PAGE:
Server HTTP Transport

HTTP server endpoints can specify a number of HTTP connection attributes including if it will honor keep alive requests, how it interacts with caches, and how tolerant it is of errors in communicating with a consumer.

A server endpoint can be configured using two mechanisms:

  • Configuration
  • WSDL

Using Configuration

Namespace

The elements used to configure an HTTP provider endpoint are defined in the namespace http://cxf.apache.org/transports/http/configuration. It is commonly referred to using the prefix http-conf. In order to use the HTTP configuration elements you will need to add the lines shown below to the beans element of your endpoint's configuration file. In addition, you will need to add the configuration elements' namespace to the xsi:schemaLocation attribute.

Adding the Configuration Namespace

The destination element

You configure an HTTP server endpoint using the http-conf:destination element and its children. The http-conf:destination element takes a single attribute, name, the specifies the WSDL port element that corresponds to the endpoint. The value for the name attribute takes the form portQName.http-destination. The example below shows the http-conf:destination element that would be used to add configuration for an endpoint that was specified by the WSDL fragment <port binding="widgetSOAPBinding" name="widgetSOAPPort> if the endpoint's target namespace was http://widgets.widgetvendor.net.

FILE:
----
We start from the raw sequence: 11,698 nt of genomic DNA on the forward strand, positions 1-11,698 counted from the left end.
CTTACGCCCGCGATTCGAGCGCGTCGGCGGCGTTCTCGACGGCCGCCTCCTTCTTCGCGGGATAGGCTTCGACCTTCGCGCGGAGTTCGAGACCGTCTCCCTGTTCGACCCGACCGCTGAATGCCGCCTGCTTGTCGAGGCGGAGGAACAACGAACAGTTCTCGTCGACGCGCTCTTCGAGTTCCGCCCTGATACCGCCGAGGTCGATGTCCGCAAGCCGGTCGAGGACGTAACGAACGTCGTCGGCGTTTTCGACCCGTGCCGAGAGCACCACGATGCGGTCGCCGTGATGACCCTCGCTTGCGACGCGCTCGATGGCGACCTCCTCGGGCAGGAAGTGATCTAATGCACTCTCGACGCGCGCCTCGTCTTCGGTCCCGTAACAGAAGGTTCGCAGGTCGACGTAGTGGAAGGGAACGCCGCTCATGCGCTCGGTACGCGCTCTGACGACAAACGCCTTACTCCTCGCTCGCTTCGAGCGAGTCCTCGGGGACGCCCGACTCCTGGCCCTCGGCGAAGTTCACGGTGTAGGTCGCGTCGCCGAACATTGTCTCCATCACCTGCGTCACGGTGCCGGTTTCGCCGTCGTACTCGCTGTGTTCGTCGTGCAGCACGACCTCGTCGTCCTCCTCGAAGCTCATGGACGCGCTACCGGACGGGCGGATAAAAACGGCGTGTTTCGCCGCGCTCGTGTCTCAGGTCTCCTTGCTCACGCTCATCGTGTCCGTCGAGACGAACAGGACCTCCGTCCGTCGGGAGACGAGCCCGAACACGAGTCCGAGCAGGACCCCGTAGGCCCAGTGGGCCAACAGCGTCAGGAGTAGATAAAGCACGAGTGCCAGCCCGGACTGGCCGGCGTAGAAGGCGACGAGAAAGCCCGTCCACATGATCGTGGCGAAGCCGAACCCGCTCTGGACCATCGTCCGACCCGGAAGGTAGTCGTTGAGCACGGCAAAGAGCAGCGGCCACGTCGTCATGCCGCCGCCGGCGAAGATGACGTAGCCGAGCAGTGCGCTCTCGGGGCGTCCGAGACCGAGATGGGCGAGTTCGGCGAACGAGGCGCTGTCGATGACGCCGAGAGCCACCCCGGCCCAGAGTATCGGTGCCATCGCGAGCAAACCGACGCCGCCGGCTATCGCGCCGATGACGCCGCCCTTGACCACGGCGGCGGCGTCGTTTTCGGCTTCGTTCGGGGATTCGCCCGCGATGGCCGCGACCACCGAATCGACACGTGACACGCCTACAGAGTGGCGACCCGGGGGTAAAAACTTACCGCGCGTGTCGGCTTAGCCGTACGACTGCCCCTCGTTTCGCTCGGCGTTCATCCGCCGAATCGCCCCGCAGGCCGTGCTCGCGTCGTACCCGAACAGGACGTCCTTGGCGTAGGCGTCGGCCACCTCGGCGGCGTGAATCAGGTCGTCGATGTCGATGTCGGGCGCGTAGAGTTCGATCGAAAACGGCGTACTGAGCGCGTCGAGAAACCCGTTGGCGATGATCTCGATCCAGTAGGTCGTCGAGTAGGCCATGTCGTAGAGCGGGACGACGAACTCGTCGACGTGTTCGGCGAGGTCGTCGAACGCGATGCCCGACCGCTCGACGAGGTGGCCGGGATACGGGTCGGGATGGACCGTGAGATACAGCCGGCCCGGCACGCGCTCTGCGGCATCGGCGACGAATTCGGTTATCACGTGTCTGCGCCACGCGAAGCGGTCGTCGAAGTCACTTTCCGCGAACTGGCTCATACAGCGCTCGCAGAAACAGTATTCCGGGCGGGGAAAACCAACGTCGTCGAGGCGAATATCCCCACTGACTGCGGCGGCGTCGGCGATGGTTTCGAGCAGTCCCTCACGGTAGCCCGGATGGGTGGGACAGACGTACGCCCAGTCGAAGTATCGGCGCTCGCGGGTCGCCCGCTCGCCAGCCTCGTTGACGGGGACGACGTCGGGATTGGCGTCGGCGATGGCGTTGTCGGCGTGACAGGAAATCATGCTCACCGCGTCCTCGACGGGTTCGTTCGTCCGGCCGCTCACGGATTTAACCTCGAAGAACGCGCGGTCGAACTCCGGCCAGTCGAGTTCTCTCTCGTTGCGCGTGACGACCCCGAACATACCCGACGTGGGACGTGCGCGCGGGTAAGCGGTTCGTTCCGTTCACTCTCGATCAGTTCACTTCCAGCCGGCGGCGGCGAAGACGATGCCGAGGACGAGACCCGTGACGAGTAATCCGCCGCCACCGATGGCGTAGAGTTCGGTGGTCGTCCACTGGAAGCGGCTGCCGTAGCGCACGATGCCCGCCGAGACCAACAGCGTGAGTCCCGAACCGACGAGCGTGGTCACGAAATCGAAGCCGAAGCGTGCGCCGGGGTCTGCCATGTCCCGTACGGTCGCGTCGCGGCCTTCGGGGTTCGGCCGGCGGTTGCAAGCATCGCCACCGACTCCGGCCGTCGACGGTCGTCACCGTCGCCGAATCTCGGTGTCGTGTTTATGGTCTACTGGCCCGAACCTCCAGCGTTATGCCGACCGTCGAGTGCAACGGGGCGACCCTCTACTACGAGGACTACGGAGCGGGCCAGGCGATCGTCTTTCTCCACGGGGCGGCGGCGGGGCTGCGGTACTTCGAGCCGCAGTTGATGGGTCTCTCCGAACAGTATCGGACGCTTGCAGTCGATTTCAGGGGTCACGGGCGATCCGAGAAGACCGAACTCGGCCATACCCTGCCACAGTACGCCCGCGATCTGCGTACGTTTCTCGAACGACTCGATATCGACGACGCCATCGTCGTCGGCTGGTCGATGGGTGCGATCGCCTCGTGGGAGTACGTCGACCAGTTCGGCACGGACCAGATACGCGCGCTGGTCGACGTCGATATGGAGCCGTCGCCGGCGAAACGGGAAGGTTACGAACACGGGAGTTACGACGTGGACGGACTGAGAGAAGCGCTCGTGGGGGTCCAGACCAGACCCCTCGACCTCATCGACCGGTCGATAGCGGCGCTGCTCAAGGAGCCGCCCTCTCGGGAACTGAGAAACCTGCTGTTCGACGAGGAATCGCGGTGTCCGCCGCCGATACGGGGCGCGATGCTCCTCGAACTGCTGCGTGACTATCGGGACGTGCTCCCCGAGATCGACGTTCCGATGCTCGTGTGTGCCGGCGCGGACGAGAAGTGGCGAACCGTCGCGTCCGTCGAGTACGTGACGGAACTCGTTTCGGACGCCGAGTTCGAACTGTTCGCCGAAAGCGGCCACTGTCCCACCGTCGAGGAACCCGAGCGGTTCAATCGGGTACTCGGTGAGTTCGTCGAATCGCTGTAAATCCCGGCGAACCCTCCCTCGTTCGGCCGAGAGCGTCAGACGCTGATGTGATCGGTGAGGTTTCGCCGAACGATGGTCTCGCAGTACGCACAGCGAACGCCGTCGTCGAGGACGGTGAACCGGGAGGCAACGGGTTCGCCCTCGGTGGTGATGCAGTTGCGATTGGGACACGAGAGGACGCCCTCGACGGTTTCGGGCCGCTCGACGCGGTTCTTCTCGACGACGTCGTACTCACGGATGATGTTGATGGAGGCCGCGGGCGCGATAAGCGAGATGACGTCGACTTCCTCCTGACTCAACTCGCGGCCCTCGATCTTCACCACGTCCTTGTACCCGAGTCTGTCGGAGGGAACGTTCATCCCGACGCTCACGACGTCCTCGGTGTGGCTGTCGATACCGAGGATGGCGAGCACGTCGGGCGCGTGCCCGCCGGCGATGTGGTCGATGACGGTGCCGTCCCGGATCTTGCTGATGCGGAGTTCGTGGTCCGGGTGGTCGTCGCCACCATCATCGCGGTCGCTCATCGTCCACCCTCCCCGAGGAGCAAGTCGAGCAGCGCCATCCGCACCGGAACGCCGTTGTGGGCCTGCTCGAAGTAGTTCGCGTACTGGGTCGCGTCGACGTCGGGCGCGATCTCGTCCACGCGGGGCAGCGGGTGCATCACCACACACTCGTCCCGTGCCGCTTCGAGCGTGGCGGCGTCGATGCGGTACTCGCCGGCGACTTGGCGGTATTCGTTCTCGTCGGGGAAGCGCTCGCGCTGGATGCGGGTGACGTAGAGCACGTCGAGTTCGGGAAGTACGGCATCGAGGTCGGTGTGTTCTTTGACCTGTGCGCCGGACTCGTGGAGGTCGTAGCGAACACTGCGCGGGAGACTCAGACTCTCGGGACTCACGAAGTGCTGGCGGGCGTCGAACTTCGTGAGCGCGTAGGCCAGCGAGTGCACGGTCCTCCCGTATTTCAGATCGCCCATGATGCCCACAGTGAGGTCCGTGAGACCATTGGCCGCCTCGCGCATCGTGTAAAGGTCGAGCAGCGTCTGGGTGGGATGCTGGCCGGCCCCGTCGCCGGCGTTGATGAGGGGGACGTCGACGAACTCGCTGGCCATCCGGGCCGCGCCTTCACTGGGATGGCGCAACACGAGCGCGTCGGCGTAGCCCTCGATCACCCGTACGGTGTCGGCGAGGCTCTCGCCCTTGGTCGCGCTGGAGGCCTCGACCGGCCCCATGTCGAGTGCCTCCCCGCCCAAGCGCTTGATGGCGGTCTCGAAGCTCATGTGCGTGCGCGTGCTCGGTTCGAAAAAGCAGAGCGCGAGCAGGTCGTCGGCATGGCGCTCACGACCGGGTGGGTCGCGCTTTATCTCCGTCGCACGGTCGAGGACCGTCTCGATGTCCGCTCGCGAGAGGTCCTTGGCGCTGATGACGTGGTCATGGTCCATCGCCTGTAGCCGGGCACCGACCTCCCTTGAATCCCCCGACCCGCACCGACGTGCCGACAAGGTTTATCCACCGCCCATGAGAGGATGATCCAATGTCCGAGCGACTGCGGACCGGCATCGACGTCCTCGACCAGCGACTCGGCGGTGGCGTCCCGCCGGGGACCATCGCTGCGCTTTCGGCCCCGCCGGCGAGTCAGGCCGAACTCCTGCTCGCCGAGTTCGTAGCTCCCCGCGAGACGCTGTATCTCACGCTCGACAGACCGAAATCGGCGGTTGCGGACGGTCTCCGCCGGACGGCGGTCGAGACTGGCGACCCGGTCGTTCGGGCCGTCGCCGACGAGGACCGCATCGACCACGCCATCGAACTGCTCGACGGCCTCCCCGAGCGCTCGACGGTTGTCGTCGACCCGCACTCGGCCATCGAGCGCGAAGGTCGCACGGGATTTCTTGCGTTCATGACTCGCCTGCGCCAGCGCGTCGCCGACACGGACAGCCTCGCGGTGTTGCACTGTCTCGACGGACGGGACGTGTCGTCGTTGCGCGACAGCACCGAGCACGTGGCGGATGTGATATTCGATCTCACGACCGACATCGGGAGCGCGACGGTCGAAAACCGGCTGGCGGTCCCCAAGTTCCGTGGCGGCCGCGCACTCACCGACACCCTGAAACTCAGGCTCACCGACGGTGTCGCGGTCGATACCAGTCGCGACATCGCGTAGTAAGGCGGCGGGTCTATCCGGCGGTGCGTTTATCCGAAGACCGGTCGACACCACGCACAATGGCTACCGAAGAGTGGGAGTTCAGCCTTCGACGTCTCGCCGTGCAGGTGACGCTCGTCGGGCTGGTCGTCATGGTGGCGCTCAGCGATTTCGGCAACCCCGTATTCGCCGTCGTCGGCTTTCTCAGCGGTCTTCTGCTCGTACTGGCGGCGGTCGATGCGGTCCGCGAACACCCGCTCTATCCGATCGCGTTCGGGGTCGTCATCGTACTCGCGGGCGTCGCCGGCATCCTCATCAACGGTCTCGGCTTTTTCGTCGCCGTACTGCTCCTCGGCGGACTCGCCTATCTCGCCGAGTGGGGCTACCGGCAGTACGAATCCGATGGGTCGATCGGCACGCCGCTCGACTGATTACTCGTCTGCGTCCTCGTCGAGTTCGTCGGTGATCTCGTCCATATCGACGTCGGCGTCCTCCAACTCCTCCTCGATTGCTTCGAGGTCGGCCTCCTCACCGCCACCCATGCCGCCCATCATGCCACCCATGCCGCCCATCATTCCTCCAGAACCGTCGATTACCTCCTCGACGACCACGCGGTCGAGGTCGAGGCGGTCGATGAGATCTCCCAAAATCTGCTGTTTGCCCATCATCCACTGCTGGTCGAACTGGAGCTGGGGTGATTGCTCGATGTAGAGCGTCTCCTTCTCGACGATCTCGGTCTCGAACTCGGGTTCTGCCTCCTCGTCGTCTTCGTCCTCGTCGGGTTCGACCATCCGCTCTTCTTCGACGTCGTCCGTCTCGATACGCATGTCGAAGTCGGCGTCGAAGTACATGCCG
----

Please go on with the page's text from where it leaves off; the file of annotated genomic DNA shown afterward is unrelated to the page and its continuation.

http-conf:destination Element

The http-conf:destination element has a number of child elements that specify configuration information. They are described below.

Element

Description

http-conf:server

Specifies the HTTP connection properties.

http-conf:contextMatchStrategy

Specifies the parameters that configure the context match strategy for processing HTTP requests.

http-conf:fixedParameterOrder

Specifies whether the parameter order of an HTTP request handled by this destination is fixed.

The server element

The http-conf:server element is used to configure the properties of a server's HTTP connection. Its attributes, described below, specify the connection's properties.

Attribute

Description

ReceiveTimeout

Sets the length of time, in milliseconds, the server tries to receive a request before the connection times out. The default is 30000. The specify that the server will not timeout use 0.

SuppressClientSendErrors

Specifies whether exceptions are to be thrown when an error is encountered on receiving a request. The default is false; exceptions are thrown on encountering errors.